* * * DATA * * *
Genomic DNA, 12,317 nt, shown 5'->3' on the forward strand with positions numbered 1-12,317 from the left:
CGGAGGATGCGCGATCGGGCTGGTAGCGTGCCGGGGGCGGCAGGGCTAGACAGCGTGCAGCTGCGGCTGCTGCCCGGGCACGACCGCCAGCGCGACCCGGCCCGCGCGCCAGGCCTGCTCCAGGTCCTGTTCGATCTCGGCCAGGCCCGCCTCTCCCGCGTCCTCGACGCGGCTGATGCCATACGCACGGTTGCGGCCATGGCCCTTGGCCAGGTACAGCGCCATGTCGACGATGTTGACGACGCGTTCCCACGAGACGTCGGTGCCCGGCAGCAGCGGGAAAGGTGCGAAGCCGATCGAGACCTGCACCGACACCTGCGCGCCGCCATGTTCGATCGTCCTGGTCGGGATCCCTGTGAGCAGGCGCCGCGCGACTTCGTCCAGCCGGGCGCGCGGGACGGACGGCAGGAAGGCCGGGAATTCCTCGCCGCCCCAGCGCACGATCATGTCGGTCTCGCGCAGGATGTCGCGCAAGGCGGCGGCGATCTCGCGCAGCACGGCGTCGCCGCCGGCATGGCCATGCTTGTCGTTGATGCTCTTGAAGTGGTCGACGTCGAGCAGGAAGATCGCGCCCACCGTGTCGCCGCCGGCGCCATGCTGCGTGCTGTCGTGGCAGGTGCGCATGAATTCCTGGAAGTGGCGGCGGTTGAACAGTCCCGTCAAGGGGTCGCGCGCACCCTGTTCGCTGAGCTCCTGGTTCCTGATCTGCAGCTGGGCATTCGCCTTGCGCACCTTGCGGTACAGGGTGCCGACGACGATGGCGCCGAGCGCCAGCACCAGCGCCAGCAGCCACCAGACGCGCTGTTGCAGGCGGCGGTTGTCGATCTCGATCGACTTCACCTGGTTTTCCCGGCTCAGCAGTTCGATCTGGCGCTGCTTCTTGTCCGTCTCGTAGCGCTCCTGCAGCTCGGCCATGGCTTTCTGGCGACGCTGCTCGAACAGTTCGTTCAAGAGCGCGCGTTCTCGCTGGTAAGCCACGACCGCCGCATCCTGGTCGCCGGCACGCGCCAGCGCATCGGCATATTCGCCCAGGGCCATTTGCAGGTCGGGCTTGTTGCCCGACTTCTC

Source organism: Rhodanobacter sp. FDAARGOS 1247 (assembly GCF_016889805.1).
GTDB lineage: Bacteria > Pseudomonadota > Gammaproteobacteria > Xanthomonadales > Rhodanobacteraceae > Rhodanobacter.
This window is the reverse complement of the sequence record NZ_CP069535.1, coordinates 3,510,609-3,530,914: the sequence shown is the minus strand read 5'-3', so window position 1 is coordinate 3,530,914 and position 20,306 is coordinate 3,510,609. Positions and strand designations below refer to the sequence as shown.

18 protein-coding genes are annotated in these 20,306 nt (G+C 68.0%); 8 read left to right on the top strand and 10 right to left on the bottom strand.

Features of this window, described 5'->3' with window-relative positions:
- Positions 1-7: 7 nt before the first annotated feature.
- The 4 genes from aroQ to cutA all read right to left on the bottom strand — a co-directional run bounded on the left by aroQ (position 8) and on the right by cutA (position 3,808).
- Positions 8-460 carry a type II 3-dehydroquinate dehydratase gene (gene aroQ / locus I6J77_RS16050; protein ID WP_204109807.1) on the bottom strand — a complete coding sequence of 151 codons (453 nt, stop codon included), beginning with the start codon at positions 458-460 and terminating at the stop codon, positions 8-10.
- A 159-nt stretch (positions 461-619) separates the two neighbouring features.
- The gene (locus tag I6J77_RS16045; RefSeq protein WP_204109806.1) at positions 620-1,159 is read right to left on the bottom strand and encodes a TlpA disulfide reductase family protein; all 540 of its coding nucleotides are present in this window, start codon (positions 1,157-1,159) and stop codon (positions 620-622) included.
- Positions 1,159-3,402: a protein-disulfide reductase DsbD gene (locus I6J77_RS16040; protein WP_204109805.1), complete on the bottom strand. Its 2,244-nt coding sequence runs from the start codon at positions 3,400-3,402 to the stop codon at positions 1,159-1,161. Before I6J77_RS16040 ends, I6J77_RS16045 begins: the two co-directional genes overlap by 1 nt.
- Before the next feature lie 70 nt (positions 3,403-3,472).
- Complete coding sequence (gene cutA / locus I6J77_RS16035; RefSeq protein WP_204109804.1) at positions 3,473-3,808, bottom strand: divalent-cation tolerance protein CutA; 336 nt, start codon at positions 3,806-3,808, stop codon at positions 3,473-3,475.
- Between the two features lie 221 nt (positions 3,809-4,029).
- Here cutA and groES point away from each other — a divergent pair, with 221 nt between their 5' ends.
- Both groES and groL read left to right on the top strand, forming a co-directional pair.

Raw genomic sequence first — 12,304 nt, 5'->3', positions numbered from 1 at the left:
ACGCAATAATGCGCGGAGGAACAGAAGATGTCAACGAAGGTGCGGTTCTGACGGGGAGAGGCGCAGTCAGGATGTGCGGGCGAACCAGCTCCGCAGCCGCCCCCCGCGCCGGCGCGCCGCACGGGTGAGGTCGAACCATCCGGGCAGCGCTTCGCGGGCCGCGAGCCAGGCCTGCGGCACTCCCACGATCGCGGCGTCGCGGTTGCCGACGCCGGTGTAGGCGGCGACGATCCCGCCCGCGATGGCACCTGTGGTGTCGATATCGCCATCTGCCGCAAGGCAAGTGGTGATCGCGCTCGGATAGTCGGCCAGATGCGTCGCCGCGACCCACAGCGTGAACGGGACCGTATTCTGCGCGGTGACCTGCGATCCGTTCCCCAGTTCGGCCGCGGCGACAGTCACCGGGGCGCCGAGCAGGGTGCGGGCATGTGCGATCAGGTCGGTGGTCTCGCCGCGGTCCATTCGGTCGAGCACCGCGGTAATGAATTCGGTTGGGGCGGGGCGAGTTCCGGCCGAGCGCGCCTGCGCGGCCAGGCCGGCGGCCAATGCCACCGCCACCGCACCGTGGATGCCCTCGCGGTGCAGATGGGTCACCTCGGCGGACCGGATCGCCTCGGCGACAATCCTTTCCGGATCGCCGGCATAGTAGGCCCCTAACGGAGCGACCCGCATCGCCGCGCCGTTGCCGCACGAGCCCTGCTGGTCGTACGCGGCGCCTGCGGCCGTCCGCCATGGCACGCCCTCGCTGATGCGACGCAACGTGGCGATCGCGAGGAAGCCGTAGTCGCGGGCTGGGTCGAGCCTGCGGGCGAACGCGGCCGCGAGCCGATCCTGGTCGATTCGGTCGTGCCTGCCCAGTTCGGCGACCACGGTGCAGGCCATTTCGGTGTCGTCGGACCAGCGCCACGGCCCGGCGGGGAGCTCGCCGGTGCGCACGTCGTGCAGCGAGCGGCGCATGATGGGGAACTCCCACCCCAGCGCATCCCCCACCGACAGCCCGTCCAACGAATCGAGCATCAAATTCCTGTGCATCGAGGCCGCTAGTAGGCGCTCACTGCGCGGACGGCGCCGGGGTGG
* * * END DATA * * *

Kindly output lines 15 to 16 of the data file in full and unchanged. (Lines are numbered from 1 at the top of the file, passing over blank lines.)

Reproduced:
- Complete coding sequence (gene cutA / locus I6J77_RS16035; RefSeq protein WP_204109804.1) at positions 3,473-3,808, bottom strand: divalent-cation tolerance protein CutA; 336 nt, start codon at positions 3,806-3,808, stop codon at positions 3,473-3,475.
- Between the two features lie 221 nt (positions 3,809-4,029).